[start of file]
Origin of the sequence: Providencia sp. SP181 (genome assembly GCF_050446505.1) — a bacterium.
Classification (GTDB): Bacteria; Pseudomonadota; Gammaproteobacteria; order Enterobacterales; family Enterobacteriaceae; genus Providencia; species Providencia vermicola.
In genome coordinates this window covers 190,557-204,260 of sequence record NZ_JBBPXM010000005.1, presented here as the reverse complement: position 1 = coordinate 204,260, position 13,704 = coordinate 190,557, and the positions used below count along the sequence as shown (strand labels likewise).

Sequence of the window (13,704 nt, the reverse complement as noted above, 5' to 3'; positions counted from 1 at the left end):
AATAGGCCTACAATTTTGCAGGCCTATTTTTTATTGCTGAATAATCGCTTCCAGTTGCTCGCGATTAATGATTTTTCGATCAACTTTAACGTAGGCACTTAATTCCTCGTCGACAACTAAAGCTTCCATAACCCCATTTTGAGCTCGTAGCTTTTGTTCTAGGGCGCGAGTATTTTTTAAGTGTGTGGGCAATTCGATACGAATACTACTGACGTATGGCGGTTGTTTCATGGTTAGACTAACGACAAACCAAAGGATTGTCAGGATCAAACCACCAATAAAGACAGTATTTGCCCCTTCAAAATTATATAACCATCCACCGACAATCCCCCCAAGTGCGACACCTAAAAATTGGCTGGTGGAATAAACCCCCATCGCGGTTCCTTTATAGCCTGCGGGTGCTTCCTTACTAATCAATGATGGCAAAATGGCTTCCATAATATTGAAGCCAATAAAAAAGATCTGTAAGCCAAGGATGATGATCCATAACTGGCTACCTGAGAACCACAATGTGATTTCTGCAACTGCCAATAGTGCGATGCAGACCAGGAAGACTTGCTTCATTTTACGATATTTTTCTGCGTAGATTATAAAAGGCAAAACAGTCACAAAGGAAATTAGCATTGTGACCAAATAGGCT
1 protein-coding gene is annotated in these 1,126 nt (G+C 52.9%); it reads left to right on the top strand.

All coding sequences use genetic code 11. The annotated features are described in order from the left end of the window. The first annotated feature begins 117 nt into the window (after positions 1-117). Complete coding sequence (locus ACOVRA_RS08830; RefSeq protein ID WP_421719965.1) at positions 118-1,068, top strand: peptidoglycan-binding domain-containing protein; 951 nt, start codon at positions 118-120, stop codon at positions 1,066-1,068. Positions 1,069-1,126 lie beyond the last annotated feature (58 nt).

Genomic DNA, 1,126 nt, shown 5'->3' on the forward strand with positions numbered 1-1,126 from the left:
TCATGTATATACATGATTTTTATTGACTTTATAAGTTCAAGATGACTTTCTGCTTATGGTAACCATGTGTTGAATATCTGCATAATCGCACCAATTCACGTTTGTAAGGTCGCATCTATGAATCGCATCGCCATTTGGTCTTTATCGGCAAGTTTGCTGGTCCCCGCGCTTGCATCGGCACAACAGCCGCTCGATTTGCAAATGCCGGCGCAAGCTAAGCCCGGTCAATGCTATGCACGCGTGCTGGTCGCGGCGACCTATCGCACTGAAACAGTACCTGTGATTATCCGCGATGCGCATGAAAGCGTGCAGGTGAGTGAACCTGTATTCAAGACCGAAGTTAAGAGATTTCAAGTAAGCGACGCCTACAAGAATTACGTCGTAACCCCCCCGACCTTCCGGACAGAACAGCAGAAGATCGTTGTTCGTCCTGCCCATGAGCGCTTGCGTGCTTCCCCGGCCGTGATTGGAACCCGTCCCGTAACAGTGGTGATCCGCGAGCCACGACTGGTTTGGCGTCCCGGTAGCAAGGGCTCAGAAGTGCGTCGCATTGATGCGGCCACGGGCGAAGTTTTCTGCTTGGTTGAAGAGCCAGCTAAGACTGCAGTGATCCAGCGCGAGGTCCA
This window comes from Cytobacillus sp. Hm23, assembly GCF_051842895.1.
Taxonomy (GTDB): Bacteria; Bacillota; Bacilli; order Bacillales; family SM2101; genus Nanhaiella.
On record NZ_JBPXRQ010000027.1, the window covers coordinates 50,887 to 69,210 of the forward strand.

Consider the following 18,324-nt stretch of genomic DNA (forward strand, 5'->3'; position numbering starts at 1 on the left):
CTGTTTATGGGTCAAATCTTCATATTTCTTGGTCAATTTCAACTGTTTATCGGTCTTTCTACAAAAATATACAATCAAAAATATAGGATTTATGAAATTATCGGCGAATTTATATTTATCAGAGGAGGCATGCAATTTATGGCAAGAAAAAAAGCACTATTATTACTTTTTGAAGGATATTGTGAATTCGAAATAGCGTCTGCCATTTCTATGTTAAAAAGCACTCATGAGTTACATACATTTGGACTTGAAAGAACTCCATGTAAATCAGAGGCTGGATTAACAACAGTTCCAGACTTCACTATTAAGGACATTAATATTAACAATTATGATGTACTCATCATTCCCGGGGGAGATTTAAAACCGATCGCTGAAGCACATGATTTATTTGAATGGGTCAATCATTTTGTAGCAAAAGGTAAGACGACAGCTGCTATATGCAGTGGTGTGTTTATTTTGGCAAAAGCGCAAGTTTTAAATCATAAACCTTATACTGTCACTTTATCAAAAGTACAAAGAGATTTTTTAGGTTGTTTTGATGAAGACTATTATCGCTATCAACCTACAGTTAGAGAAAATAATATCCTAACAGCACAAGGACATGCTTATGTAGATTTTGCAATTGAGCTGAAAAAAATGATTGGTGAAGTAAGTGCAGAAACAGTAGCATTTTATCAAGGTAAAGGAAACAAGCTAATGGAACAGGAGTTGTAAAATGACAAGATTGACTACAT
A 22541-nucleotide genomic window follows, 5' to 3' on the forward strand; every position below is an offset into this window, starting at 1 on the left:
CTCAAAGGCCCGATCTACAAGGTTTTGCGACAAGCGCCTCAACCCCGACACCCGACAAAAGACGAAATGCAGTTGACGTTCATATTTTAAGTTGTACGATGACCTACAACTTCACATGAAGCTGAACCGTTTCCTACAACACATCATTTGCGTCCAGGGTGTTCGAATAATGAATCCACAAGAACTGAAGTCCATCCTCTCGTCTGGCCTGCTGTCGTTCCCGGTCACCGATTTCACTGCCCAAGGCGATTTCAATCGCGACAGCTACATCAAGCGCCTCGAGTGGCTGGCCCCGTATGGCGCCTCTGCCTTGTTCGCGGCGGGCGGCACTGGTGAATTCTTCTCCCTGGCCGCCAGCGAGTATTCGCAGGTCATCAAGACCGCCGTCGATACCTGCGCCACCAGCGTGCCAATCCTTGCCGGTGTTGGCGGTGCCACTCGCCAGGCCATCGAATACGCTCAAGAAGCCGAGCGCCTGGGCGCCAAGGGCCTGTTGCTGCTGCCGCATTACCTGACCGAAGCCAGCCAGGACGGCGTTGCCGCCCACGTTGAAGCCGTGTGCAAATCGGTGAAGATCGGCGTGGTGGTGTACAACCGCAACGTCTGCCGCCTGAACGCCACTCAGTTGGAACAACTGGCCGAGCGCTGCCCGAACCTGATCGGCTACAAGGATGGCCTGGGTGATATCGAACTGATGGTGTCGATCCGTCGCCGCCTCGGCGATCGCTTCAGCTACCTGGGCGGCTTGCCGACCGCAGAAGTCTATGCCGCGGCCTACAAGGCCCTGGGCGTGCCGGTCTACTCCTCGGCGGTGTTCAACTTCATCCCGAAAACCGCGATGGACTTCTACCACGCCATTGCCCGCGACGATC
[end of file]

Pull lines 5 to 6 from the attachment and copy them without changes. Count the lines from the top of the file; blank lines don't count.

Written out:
AATAGGCCTACAATTTTGCAGGCCTATTTTTTATTGCTGAATAATCGCTTCCAGTTGCTCGCGATTAATGATTTTTCGATCAACTTTAACGTAGGCACTTAATTCCTCGTCGACAACTAAAGCTTCCATAACCCCATTTTGAGCTCGTAGCTTTTGTTCTAGGGCGCGAGTATTTTTTAAGTGTGTGGGCAATTCGATACGAATACTACTGACGTATGGCGGTTGTTTCATGGTTAGACTAACGACAAACCAAAGGATTGTCAGGATCAAACCACCAATAAAGACAGTATTTGCCCCTTCAAAATTATATAACCATCCACCGACAATCCCCCCAAGTGCGACACCTAAAAATTGGCTGGTGGAATAAACCCCCATCGCGGTTCCTTTATAGCCTGCGGGTGCTTCCTTACTAATCAATGATGGCAAAATGGCTTCCATAATATTGAAGCCAATAAAAAAGATCTGTAAGCCAAGGATGATGATCCATAACTGGCTACCTGAGAACCACAATGTGATTTCTGCAACTGCCAATAGTGCGATGCAGACCAGGAAGACTTGCTTCATTTTACGATATTTTTCTGCGTAGATTATAAAAGGCAAAACAGTCACAAAGGAAATTAGCATTGTGACCAAATAGGCT
1 protein-coding gene is annotated in these 1,126 nt (G+C 52.9%); it reads left to right on the top strand.